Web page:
Amazon, which also doesn't sell Apple's iPad, though they sell iPods and Macs by the boatload, sells a lot of cheaper third-party tablets.  By pre-installing their Appstore to these devices, they could create a pretty impressive ecosystem of low-priced tablet devices that also use Amazon's services. And they could do this without having to deal with patents or building their own hardware.  Tablet manufacturers would jump at the chance to offer a full, App Store-like buying experience on their devices.

Although it is a bit difficult to get the Amazon Appstore on a typical Android device, a device with it pre-installed would be super simple.  You turn on your Archos device and are greeted with a request to enter your Amazon login and password.  You then have streaming movies, TV, a music store, Apps, eBooks and just about anything else that can be delivered to a tablet.

(Some have said even that is too hard and Amazon would have to create their own device for it to be seamless, like Kindle.  But give people a little credit here, even Apple requires users to enter their account info.)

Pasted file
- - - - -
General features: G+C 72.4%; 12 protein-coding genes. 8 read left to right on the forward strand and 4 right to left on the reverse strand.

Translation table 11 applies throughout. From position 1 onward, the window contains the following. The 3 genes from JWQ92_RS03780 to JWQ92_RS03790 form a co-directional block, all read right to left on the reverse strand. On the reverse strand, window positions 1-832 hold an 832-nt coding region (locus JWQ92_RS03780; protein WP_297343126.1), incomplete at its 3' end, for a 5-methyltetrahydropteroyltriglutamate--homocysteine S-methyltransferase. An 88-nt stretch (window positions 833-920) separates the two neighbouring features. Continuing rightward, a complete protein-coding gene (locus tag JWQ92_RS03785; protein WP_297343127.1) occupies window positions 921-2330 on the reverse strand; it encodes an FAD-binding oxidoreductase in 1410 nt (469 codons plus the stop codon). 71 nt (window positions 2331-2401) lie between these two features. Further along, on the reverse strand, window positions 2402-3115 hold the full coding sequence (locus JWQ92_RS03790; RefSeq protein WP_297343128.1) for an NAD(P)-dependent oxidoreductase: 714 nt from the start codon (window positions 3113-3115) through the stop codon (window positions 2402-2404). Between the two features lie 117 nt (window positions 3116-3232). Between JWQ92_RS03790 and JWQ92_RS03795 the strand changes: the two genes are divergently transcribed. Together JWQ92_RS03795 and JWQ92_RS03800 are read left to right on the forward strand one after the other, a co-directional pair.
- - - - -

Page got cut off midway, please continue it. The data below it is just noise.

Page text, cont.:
Look for second tier companies like Archos and Viewsonic that have established brands but are not able to get access to the market to be the first to release tablets with Amazon's Appstore built-in.

And also look for Amazon to make that $285 tablet above more interesting.

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About This Author
Seth Weintraub
Seth Weintraub

Google went from searching the Web to worming its way into nearly every facet of business and government. Seth Weintraub unveils where the company is going, who it's competing with, who it's about to compete with and how market forces push the company to veer or adhere to its Don't Be Evil motto. For 15 years, Weintraub was a global IT director for a number of companies before becoming a blogger.